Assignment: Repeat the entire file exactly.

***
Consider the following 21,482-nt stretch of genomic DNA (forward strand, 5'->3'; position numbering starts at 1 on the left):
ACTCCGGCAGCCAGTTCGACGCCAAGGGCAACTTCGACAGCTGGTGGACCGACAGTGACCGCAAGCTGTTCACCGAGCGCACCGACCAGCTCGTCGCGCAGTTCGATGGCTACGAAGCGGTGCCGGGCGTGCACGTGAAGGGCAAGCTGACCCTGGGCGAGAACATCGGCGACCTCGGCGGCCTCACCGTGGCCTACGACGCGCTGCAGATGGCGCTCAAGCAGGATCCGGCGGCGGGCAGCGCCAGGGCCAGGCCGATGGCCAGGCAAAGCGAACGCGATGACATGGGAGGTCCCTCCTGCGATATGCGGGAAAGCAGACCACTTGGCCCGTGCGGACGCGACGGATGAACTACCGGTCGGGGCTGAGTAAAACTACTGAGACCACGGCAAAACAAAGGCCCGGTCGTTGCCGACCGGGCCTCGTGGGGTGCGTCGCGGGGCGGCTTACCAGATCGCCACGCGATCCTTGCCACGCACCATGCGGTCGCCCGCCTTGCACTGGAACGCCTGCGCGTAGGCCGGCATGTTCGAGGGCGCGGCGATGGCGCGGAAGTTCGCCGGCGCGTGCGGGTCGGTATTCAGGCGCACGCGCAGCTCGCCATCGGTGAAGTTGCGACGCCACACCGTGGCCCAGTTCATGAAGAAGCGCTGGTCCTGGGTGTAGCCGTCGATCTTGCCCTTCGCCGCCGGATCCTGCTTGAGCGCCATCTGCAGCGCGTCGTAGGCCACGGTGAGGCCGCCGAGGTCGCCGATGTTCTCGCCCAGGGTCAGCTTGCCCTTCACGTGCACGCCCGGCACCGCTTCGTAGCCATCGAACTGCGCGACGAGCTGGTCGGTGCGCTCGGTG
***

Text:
Consider the following 21,482-nt stretch of genomic DNA (forward strand, 5'->3'; position numbering starts at 1 on the left):
ACTCCGGCAGCCAGTTCGACGCCAAGGGCAACTTCGACAGCTGGTGGACCGACAGTGACCGCAAGCTGTTCACCGAGCGCACCGACCAGCTCGTCGCGCAGTTCGATGGCTACGAAGCGGTGCCGGGCGTGCACGTGAAGGGCAAGCTGACCCTGGGCGAGAACATCGGCGACCTCGGCGGCCTCACCGTGGCCTACGACGCGCTGCAGATGGCGCTCAAGCAGGATCCGGCGGCGGGCAGCGCCAGGGCCAGGCCGATGGCCAGGCAAAGCGAACGCGATGACATGGGAGGTCCCTCCTGCGATATGCGGGAAAGCAGACCACTTGGCCCGTGCGGACGCGACGGATGAACTACCGGTCGGGGCTGAGTAAAACTACTGAGACCACGGCAAAACAAAGGCCCGGTCGTTGCCGACCGGGCCTCGTGGGGTGCGTCGCGGGGCGGCTTACCAGATCGCCACGCGATCCTTGCCACGCACCATGCGGTCGCCCGCCTTGCACTGGAACGCCTGCGCGTAGGCCGGCATGTTCGAGGGCGCGGCGATGGCGCGGAAGTTCGCCGGCGCGTGCGGGTCGGTATTCAGGCGCACGCGCAGCTCGCCATCGGTGAAGTTGCGACGCCACACCGTGGCCCAGTTCATGAAGAAGCGCTGGTCCTGGGTGTAGCCGTCGATCTTGCCCTTCGCCGCCGGATCCTGCTTGAGCGCCATCTGCAGCGCGTCGTAGGCCACGGTGAGGCCGCCGAGGTCGCCGATGTTCTCGCCCAGGGTCAGCTTGCCCTTCACGTGCACGCCCGGCACCGCTTCGTAGCCATCGAACTGCGCGACGAGCTGGTCGGTGCGCTCGGTG